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A film-set wrangler in Montana


Occupation: Freelance Writer & Film-Set Wrangler
Industry: Media & Entertainment
Age: 3. 4
Location: Mountain
Salary: $60,000
Net Worth: $500,000 (I own a three-bedroom house, so much of this comes from what I’ve paid off on my mortgage and the increased property value. I have $100,000 total between a Roth IRA and an investment portfolio. I’ve never had a job with a retirement plan, so I do everything on my own.I usually have between $25,000 and $35,000 in my checking account because I have this perpetual fear that my house will fall down around me or I’ll lose all my jobs and have to survive by myself.)
Debt: $300,000 (remaining on my mortgage)
Paycheck Amount (monthly): $3,800 (My income varies HUGELY. Some months I make $9,000 between a movie and writing, but other months I don’t work at all.)
Pronouns: she/her

Monthly Expenses
Mortgage: $1,150 (My total mortgage is $1,900, and I have one tenant who pays $750.)
electricity: $80 (my half)
Internet: $40 (my half)
Toilet: $15
Trash Collection: $20
Patron: $15
Spotify & Hulu: $0 (ex’s parents’ account)
Healthcare Plan: $180 (It’s so bad.)
Telephone: $70 (I pay this amount to my parents. They will never succeed in kicking me off the family plan.)
Truck Insurance: $120
Investments: $500
Roth IRA: $200 (I max this out at the end of each year.)

Was there an expectation for you to attend higher education? Did you participate in any form of higher education? If yes, how did you pay for it?
Yes, I had zero choice in the matter. I went straight from high school to a four-year degree. I have a BA in English, and I think if I’d been given an opportunity to explore more after high school, I would have gone into a different field. I was too immature to go to college at 18 and I regret not taking more advantage of the opportunities from my large state school. My parents paid for my college, including room and board. I have a lot of guilt about this because it meant my dad worked for 40 years nonstop to pay for four college degrees for myself and my siblings.

Growing up, what kind of conversations did you have about money? Did your parent/guardian(s) educate you about finances?
My family was very well off but didn’t act like it. There was a lot of secrecy around money and a lot of guilt and anxiety about spending it. I was taught to save from a really young age and to have a perpetual fear of scarcity. My family never experienced scarcity, but my mom had a lot of issues around money, and they impacted my unhealthy relationship with my own finances. We never knew how much our dad made (he was high up in his industry), and to this day I have no idea how much money my parents have. I think it’s a lot?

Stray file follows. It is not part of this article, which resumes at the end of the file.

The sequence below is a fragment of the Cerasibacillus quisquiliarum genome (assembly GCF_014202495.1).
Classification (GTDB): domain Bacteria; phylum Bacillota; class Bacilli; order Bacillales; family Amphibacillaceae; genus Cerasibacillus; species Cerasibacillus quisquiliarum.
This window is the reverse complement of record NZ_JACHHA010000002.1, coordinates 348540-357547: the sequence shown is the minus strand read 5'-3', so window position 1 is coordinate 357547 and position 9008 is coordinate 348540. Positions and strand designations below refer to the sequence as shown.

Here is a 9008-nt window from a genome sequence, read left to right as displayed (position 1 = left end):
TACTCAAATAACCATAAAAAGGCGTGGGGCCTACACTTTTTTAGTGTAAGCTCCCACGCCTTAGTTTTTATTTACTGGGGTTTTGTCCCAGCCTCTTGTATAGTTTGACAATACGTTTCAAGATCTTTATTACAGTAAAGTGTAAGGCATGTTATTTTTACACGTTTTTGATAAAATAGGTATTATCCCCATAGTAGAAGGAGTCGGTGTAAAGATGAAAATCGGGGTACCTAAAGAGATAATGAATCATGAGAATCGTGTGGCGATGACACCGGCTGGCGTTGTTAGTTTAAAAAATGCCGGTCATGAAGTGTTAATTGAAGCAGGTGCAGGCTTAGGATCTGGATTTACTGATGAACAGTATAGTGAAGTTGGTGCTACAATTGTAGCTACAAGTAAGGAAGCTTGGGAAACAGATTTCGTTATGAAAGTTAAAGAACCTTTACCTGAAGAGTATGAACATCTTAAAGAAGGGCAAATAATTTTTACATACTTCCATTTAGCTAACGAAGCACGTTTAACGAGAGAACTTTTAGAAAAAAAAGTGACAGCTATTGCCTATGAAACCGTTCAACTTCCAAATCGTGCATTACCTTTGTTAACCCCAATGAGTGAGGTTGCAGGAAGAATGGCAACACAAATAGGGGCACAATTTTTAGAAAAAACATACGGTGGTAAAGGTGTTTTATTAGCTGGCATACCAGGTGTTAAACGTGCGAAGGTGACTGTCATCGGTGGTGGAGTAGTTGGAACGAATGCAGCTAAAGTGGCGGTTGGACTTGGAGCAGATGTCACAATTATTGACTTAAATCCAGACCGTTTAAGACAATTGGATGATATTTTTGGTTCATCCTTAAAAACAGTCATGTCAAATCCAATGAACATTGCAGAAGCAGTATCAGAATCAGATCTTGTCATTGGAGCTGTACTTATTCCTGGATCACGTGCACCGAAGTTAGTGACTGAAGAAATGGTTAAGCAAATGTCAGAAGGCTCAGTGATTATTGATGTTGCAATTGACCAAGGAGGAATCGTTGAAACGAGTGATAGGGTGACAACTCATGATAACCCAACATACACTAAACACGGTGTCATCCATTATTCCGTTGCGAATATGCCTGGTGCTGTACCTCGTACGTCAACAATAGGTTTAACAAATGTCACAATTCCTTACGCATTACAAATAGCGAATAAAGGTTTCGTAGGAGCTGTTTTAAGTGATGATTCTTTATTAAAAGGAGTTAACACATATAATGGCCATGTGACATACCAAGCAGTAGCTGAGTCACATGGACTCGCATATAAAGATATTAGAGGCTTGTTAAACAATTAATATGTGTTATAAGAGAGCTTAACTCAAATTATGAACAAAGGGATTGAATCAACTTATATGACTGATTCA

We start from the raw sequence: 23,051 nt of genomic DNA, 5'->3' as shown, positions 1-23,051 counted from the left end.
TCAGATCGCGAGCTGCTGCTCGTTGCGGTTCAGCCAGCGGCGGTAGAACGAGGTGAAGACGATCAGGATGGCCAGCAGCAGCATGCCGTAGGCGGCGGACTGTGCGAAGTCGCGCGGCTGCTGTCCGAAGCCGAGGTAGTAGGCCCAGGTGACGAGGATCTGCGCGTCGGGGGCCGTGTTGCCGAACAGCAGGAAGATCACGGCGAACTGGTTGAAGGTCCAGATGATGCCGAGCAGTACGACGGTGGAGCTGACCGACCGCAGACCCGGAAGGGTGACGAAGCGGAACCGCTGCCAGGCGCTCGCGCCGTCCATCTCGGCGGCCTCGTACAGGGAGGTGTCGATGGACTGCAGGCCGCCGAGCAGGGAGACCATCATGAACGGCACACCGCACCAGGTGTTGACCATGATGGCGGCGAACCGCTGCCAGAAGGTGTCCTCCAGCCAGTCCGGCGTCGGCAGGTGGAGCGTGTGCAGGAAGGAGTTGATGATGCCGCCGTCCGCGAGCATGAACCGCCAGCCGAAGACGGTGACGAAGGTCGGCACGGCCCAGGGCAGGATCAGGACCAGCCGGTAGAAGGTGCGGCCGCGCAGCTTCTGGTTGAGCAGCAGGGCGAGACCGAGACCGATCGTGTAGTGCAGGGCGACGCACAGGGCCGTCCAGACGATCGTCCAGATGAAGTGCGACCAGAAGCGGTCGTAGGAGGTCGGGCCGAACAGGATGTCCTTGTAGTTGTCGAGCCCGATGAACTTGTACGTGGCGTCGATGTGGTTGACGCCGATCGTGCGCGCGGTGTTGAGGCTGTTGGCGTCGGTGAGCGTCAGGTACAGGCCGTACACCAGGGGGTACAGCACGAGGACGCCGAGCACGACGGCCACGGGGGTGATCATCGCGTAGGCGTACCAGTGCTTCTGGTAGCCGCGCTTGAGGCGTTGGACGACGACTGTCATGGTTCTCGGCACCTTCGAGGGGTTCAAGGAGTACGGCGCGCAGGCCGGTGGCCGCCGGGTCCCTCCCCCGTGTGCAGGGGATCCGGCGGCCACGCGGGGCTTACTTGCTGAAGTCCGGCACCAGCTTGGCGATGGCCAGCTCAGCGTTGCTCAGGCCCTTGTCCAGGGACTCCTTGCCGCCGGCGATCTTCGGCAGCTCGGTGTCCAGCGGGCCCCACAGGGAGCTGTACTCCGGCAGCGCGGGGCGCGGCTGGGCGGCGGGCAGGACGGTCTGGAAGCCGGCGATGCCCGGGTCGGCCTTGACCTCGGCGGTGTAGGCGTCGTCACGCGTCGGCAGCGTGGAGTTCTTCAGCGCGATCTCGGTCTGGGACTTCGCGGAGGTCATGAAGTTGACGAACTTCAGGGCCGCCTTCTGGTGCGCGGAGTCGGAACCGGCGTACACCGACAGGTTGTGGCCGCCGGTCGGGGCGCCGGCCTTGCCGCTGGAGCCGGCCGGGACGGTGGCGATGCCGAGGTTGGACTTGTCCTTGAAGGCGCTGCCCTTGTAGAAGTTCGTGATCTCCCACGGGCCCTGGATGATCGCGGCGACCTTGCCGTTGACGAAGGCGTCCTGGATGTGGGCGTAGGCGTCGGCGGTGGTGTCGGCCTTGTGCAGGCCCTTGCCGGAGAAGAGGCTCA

What was your first job and why did you get it?
I started babysitting at 13, then lifeguarding at 16. I didn’t get an allowance and was taught to work (and save) if I wanted to spend money. My parents instilled a strong work ethic in me and my siblings, and they always told us that independence and financial security were the most important aspects of securing a future for ourselves. I saved my babysitting and lifeguarding money in a savings account and would allow myself a certain percentage per month for treats.

Did you worry about money growing up?
Aside from my parents’ secrecy, no. I didn’t know we were well off, but my family owned multiple vacation homes and new cars. I wasn’t allowed to go do expensive things with friends, but it was only because my mom was so strict about saving.

Do you worry about money now?
Sometimes. I know I have a poor relationship with money, and that I leave way too much in my checking account. I’ve never had the fallback of a dual income, and I am solely responsible for a large house and all the bills and things that come with single homeownership. My income is also so variable that it creates a feeling of instability when I rarely know how much money I’ll bring in each month. I love the flexibility, though, and I wouldn’t trade it.

At what age did you become financially responsible for yourself and do you have a financial safety net?
At 22, after college. I always bought my own cars and used my own spending money, but they paid for tuition and room and board.

Do you or have you ever received passive or inherited income? If yes, please explain.
I received a settlement from a lawsuit in 2013, which I invested with a financial advisor. It went toward the down payment on my house in 2018. I credit this with jump-starting my investments and helping me secure stability in the housing market.



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